Baxley portrayed Hunt as a country sort without credentials to be governor, but the handpicking by Democrats created a voter backlash that swept Hunt into office with 56 percent of the vote. He became the first Republican elected to lead Alabama since 1872.
“He was absolutely what you would call ‘an accidental governor.’ He was put into office by the perception the Democratic Party was taking away the vote of the people,” said Margaret Armbrester, co-editor of the book “Alabama Governors.”
Barron said many people underestimated Hunt because of his laid-back, country manner, but he worked quickly to develop good relations with Democrats who dominated the Legislature.
“He talked slow, but he didn’t think slow,” Barron said Friday.
In his first year in office, Hunt got the Legislature to enact laws capping punitive damage verdicts by juries that were earning Alabama a reputation as “tort hell.” The laws drew national attention, and Hunt celebrated by erecting a billboard in New York that declared Alabama “Open for Business.”
Hunt’s celebration didn’t last long because the Democrat-dominated Alabama Supreme Court dismantled key parts of the “tort-reform” package.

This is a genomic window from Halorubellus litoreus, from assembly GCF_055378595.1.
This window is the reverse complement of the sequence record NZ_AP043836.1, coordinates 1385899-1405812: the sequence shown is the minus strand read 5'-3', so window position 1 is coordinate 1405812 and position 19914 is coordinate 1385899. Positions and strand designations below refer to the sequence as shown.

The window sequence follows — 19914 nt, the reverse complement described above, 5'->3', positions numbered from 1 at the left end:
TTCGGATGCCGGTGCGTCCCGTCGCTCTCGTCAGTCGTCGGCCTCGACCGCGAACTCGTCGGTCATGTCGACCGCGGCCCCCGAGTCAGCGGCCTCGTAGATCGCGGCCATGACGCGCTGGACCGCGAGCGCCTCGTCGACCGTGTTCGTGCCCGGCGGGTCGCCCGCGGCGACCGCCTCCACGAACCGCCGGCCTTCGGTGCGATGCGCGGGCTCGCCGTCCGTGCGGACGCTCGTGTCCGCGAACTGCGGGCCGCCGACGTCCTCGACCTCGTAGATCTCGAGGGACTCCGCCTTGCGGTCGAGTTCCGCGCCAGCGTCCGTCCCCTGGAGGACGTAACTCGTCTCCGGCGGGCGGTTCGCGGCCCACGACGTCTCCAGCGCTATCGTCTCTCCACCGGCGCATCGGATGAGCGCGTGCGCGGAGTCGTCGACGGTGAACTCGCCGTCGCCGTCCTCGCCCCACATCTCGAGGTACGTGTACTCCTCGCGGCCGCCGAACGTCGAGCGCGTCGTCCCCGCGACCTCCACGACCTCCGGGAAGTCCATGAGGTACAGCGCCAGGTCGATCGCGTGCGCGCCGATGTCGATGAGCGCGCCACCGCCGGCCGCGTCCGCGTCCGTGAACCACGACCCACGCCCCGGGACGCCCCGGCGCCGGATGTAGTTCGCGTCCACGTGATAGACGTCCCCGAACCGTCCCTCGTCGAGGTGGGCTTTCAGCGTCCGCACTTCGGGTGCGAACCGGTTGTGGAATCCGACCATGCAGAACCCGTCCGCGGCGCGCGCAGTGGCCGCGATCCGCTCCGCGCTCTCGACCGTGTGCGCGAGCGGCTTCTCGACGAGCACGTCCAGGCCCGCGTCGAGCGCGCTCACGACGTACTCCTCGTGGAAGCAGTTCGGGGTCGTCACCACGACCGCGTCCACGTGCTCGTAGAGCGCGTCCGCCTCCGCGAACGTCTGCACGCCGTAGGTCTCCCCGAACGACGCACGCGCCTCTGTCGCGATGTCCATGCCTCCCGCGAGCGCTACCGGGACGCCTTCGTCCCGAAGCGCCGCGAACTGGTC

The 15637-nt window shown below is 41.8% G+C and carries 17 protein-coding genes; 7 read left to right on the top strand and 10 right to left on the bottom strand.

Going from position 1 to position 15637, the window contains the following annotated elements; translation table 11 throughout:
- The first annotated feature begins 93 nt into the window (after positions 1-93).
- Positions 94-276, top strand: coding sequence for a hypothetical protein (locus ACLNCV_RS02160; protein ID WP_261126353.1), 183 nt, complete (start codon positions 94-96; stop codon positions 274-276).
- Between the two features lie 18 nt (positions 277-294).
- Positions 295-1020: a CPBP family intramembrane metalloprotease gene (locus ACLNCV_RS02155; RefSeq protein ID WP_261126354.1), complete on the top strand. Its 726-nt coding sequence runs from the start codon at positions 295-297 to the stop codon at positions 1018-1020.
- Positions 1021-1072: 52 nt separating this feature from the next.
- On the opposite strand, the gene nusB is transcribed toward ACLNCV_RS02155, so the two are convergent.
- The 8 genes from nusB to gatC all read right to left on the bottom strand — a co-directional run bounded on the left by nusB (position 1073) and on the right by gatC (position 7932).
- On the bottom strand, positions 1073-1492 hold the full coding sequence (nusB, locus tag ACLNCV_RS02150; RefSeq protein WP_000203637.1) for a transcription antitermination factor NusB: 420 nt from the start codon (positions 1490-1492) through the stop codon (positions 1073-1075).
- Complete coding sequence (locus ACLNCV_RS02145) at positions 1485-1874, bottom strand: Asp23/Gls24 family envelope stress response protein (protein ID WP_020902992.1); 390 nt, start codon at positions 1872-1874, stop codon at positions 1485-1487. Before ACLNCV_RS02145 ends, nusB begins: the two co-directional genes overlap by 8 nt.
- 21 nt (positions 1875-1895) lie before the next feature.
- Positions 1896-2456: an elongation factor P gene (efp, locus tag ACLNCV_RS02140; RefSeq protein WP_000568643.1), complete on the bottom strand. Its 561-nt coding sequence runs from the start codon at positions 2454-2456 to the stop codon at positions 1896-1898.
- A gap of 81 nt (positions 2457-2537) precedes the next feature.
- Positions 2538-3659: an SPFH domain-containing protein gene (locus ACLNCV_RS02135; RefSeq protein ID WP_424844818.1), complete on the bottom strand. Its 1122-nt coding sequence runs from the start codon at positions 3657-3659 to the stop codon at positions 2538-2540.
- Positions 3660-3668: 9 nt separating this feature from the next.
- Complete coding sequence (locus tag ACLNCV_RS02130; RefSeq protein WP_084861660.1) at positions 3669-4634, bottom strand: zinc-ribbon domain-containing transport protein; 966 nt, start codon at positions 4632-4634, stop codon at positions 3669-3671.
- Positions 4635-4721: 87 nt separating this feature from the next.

Hunt took a hands-on approach to recruiting new industry to Alabama and, in his first year in office, was named one of the nation’s top governors by U.S. News & World Report.
Terry Abbott, who was Hunt’s press secretary, said a key to his success was not owing allegiance to special interest groups because most of them wrote him off in 1986.
“Guy Hunt came into office as his own man, ready to do what needed to be done, with no special interest entanglements,” Abbott said Friday.
In seeking re-election in 1990, Hunt faced Paul Hubbert, executive secretary of the Alabama Education Association and a powerful political figure for more than 20 years.
Some Democrats ridiculed Hunt by distributing bumper stickers that read “Goober, Gomer and Guy.” Hunt said he was delighted to be in the fine company of the dimwitted country cousins from “The Andy Griffith Show.” The strategy backfired and Hunt won with 52 percent of the vote.
In 1993, a jury that included two Baptist ministers convicted Hunt of violating the state ethics law by making personal use of $200,000 donated to a tax-exempt fund for his 1987 inauguration. He was placed on five years’ probation, fined $211,000 and automatically removed from office.
But in 1998, the state parole board gave Hunt a full pardon. Afterward, he unsuccessfully ran for office twice, including governor that year, when he was asked how he wanted to be remembered.
“The thing that would thrill me the most is if every fourth-grade student in this state who reads Alabama history someday will have the understanding that this is an honest governor who ran an honest administration and would not knowingly violate the letter or the spirit of the law,” he said.
Hunt’s wife of 53 years, former First Lady Helen Hunt, died in 2004. He married longtime family friend Anne Smith of Adamsville in October 2005.
Besides his wife, survivors include his son, Keith Hunt; and three daughters, Pam Hunt, Sherrie Williams and Lynn Harris.